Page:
Seguin will get his chance
Bruins bump Kelly up to Bergeron center spot
WILMINGTON — It is not entirely accurate to say that Tyler Seguin has never dressed for an NHL playoff game. For all seven Bruins-Canadiens first-round games and the four that followed against Philadelphia, the Boston coaching staff instructed Seguin to pull on his gear for pregame warm-ups.
“I needed him to get the experience of seeing how guys are getting ready for playoff games,’’ said coach Claude Julien. “He was in the dressing room before it started. I think those are things that hopefully will have allowed him to grow and get even better. Those things were done purposefully. Now it’s his opportunity to step in there and show that he’s going to be a contributor to our hockey club.’’
Whenever Game 1 of the Eastern Conference finals will be — Thursday or Saturday are the likely dates — Seguin will play for real. With Patrice Bergeron unavailable because of a concussion, Seguin will get his first taste of NHL playoff action.
“You can’t assume not playing,’’ Seguin said after yesterday’s practice at Ristuccia Arena. “But if a guy’s going to get hurt, I wanted to do the best I could to get a shot.’’
Yesterday, Seguin was the right wing on the No. 3 line. Michael Ryder was the left wing, while Rich Peverley was at center.
Chris Kelly, formerly the left wing on the third line, centered the No. 2 line between Brad Marchand and Mark Recchi. The defensive-minded Kelly plays a style closest to Bergeron’s two-way game. The No. 2 line is sure to see regular shifts against Tampa Bay’s top-six attack, whether it’s the first line of Ryan Malone, Steven Stamkos, and Martin St. Louis, or the second line of Simon Gagne, Vincent Lecavalier, and Teddy Purcell.
“It’s something we think can be a good fit,’’ Julien said of slotting Kelly between Marchand and Recchi. “He’s had some pretty good numbers in the playoffs. But he’s also very reliable at the other end of the ice as well. It’s a starting point.’’
Nobody knows when Bergeron will return. This is the third time he has suffered a concussion since Oct. 27, 2007. Bergeron’s latest concussion is the mildest of the three. Unlike after his first two, he skated off the TD Garden ice on his own.
Through 11 playoff games, Bergeron was the team’s leading scorer (2-10—12). He won 64.2 percent of his faceoffs, the second-best clip of any draw man in the playoffs (Washington’s Boyd Gordon won 68.8 percent of his drops). Bergeron averaged 19:02 of ice time per game, second-most among team forwards behind David Krejci (20:45). Bergeron averaged 1:42 of shorthanded ice time per game and 2:18 on the power play.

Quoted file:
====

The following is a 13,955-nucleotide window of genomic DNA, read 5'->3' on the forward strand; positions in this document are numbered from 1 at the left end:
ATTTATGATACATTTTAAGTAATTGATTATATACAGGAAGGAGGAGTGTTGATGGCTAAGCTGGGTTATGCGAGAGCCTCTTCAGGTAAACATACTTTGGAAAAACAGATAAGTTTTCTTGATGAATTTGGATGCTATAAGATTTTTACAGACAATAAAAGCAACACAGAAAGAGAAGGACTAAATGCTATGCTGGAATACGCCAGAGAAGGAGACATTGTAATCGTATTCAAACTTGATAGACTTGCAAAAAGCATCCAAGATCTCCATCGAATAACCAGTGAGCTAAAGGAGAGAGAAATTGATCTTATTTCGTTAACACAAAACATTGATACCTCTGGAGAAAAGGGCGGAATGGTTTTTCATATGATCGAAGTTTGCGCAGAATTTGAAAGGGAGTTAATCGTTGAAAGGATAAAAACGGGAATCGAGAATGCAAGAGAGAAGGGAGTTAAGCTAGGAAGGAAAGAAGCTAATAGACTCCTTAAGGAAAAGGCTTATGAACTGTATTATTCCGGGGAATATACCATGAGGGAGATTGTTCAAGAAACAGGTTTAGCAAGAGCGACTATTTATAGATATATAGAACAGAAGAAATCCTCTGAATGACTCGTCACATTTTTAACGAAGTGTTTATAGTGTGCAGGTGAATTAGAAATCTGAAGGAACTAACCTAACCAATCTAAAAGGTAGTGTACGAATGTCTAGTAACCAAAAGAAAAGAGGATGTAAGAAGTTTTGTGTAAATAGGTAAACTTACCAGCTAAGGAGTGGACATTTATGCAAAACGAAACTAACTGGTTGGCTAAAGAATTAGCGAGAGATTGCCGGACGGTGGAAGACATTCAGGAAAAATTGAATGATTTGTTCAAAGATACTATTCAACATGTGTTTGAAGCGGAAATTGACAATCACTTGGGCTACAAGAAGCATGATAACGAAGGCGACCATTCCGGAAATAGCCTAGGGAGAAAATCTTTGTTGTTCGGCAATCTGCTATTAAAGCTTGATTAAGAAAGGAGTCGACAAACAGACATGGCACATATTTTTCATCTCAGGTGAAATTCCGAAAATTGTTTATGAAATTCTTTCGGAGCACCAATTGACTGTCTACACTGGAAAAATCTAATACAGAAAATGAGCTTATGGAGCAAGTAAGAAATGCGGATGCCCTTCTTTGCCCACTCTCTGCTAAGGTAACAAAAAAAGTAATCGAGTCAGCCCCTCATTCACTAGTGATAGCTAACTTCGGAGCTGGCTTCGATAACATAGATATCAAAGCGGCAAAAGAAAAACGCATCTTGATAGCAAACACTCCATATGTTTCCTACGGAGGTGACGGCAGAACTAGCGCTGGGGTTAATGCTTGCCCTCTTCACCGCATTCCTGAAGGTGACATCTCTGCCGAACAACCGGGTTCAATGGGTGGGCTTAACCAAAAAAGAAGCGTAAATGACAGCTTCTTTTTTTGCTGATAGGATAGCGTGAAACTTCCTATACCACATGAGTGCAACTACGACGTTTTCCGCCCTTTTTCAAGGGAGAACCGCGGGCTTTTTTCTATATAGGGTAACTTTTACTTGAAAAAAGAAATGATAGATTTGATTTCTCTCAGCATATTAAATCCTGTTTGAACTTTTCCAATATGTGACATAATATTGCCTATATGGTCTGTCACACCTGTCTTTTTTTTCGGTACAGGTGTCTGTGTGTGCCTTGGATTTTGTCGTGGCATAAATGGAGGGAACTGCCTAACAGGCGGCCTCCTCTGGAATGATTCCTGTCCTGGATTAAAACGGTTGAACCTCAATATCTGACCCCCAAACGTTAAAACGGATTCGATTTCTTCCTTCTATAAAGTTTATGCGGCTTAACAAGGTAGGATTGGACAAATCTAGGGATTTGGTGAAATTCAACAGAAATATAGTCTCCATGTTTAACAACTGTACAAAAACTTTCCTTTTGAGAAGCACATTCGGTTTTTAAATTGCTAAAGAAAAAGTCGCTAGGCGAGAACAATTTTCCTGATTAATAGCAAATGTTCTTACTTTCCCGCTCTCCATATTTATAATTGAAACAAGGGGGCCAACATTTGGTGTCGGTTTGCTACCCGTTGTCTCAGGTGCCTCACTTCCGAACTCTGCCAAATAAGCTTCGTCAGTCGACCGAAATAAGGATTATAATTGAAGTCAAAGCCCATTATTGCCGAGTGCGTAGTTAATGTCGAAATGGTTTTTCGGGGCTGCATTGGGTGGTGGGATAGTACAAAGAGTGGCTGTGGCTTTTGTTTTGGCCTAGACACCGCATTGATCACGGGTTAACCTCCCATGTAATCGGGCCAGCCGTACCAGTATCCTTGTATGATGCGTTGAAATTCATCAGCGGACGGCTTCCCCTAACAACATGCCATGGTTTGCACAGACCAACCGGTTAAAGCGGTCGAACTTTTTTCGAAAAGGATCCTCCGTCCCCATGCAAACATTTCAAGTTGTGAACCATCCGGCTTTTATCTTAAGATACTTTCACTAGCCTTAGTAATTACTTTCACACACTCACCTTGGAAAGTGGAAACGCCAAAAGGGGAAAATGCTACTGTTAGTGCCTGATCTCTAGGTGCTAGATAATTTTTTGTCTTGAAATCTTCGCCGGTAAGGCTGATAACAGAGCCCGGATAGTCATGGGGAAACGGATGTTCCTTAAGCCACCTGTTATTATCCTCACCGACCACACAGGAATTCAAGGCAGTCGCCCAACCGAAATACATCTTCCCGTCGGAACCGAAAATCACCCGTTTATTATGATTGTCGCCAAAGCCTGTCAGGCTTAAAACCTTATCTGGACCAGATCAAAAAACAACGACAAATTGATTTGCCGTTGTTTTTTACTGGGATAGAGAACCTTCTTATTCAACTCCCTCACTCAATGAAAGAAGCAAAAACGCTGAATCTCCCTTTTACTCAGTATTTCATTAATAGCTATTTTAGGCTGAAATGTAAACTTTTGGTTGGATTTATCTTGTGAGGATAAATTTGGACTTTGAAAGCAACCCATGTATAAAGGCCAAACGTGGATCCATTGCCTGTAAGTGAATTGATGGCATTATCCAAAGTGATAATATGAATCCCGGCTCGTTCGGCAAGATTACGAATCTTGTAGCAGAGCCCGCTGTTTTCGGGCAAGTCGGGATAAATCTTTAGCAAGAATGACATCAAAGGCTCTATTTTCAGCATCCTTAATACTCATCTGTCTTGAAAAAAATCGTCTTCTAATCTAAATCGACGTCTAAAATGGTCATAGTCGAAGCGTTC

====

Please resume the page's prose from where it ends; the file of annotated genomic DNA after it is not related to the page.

Bergeron, the team’s leading candidate for the Conn Smythe Trophy, touched the game in virtually every area.
“Everything,’’ Kelly answered when asked what the team will miss with Bergeron out. “Obviously you can’t replace Bergy. He does every little thing that maybe goes unnoticed by a lot of people. But not by us. He does all the big things too that you guys notice as well. You can’t replace him. He’s irreplaceable. Hopefully he’s good to go.’’
The 30-year-old Kelly, who had four goals and three assists through the first two rounds, now will have an opportunity to assume more responsibilities. Kelly won only 44.8 percent of his faceoffs in the playoffs. He will not skate on the power play. But Kelly’s experience and hockey sense, the bosses figure, will allow him to adapt to centering Marchand and Recchi.
“What he’s produced offensively, point-wise and goals and all that stuff, has certainly been refreshing for us,’’ Julien said. “We know he was a good, solid, two-way player. We maybe didn’t expect as much offensively as we’ve seen so far. So that’s been great.’’
By placing Seguin with Peverley and Ryder, Julien is hoping to re-create an offensive-minded third line like Krejci, Ryder, and Blake Wheeler turned out to be two years ago. The new third line will not be as responsible defensively without Kelly. But Julien will be sure to pick his spots — Peverley and friends will see shifts against Tampa’s bottom six — and deploy a strong defensive pairing when the skilled forwards are on the ice.
The question is how Seguin will adjust to postseason intensity. He wilted during the stretch run when his skills failed to compensate for his sagging battle level.
“Watching the playoffs, I guess it really does make you hungry. You hope he’s hungry enough that he steps in there and showcases what he can,’’ Julien said. “He’s a good player. He has improved from Day 1 to now.
“Right now, it’s crunch time. It’s about winning. As I mentioned to him, it’s not so much about being patient and seeing things. It’s more about results right now. It’s going to be important that he tries and gets us some results. Results for him would certainly be competing really hard in all areas and utilizing his skill assets to create some scoring chances and some goals.’’